I read this 200 page book in four days. It was hard to put down! How much would you pay to have a better handle on your time and responsibilities? At $25, this book pays for itself in no time!

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Service-Oriented Architecture Compass : Business Value, Planning and Enterprise Roadmap
by Norbert Bieberstien, Sanjoy Bose, Marc Fiammante, Keith Jones, Rawn Shah


IBM Press
1 edition
November 2005
272 pages

Reviewed by Simon Brown, February 2006
  (8 of 10)


This book starts where you'd expect, by defining SOA, but does it a way that places SOA firmly in the context of both business and technology, setting the scene for the rest of the book. If you're looking for an in-depth technical overview of SOA and a guide showing you how to build services in a specific technology, this book isn't for you.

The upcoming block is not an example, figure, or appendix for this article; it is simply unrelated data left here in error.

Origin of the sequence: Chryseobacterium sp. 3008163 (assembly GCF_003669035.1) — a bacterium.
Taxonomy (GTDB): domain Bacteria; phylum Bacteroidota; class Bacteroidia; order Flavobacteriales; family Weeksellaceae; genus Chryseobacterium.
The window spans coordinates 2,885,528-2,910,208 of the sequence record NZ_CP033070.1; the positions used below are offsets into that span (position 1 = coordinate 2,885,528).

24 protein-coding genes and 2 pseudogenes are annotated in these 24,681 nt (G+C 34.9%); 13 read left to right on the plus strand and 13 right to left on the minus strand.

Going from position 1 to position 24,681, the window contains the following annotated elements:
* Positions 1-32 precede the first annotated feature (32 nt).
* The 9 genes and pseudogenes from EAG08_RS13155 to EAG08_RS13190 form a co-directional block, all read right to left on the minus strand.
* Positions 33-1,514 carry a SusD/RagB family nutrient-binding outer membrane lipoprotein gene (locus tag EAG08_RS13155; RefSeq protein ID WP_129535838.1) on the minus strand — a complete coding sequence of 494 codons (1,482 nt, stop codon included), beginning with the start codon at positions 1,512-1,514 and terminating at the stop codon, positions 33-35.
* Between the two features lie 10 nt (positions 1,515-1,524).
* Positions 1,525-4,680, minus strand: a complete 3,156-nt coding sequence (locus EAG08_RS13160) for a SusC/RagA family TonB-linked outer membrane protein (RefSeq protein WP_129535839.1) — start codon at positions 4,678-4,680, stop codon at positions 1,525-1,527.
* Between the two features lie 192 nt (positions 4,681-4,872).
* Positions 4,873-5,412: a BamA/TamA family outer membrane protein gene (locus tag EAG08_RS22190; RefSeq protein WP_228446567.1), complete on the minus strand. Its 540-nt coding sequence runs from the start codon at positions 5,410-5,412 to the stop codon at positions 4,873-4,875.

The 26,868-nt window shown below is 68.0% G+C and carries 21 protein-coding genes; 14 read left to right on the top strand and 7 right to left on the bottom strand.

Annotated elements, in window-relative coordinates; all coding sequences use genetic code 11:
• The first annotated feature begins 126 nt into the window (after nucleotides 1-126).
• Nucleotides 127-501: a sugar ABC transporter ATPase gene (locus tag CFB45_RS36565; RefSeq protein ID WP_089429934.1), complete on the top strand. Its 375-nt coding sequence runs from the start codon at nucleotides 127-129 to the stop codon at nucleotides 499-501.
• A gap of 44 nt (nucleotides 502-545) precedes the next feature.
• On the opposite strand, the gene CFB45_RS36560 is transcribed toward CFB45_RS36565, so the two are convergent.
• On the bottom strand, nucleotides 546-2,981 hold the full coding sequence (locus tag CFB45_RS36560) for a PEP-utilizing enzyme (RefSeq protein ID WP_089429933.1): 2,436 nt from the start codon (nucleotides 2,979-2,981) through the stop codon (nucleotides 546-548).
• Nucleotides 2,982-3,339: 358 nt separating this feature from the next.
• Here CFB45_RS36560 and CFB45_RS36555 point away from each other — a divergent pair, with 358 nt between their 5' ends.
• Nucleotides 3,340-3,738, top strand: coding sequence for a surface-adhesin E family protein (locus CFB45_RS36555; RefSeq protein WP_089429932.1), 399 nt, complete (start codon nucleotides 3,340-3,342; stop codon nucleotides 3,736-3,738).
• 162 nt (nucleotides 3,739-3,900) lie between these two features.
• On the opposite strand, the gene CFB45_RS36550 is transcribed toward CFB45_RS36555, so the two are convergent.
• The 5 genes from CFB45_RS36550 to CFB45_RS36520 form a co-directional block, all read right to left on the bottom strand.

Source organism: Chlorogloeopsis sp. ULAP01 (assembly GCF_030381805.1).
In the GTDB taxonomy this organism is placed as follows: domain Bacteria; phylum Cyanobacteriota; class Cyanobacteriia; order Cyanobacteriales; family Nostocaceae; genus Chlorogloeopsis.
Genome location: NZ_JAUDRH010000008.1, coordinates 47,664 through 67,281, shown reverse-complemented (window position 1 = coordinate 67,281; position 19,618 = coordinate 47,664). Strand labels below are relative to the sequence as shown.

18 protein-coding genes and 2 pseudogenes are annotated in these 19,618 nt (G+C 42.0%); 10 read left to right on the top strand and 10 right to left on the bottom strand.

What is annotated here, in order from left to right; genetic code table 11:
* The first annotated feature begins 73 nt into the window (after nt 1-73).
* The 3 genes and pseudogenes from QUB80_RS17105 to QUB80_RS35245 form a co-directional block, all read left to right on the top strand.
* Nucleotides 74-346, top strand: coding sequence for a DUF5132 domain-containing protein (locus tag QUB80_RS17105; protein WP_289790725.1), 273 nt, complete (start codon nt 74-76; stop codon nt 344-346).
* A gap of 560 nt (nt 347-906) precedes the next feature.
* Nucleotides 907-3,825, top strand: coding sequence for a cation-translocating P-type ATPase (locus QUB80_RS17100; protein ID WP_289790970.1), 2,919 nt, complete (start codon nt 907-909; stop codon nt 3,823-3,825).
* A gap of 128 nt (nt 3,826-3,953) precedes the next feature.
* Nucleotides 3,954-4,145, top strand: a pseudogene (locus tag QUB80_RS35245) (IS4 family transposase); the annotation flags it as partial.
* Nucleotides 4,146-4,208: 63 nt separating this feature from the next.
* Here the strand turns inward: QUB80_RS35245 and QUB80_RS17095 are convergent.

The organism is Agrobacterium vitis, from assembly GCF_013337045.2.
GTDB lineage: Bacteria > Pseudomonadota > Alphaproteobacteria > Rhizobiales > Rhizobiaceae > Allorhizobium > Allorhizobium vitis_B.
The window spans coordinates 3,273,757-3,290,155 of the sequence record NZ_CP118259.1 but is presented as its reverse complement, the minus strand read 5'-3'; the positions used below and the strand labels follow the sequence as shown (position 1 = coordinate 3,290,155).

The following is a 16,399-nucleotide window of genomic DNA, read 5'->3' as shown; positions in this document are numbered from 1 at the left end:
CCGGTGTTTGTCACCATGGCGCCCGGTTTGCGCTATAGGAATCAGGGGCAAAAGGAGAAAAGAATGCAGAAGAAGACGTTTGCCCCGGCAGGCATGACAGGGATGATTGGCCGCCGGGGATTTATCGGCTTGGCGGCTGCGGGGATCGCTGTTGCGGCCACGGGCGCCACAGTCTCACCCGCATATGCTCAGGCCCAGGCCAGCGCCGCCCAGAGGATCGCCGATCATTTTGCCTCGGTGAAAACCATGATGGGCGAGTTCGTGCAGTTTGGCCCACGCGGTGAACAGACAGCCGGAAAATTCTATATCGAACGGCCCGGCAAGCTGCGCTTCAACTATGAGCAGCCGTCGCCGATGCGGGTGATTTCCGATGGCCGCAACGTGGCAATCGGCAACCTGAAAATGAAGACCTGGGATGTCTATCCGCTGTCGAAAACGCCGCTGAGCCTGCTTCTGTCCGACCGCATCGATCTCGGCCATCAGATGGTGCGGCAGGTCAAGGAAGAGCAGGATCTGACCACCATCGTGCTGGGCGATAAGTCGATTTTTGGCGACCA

What this book does do is present SOA from many different perspectives, the first of which is all about the business value of SOA and how it facilitates agility within an enterprise. It also reinforces the fact that, particularly in an SOA world, IT really does need to work as closely with the business as possible, taking their lead to ensure that IT can change with the business.

Following on from this is a look at some of the architectural characteristics of SOA, before moving on to explain how you might plan an SOA project and define people's roles. It then goes on to provide guidance of how to perform the analysis and design activities associated with building an SOA.

"Enterprise Solution Assets" is one of my favourite chapters because it offers some really good advice about formalising and documenting all of those architectural decisions that get made on a day to day basis, in a format resembling that used to document design patterns. I really like this and have subsequently adopted it my current project.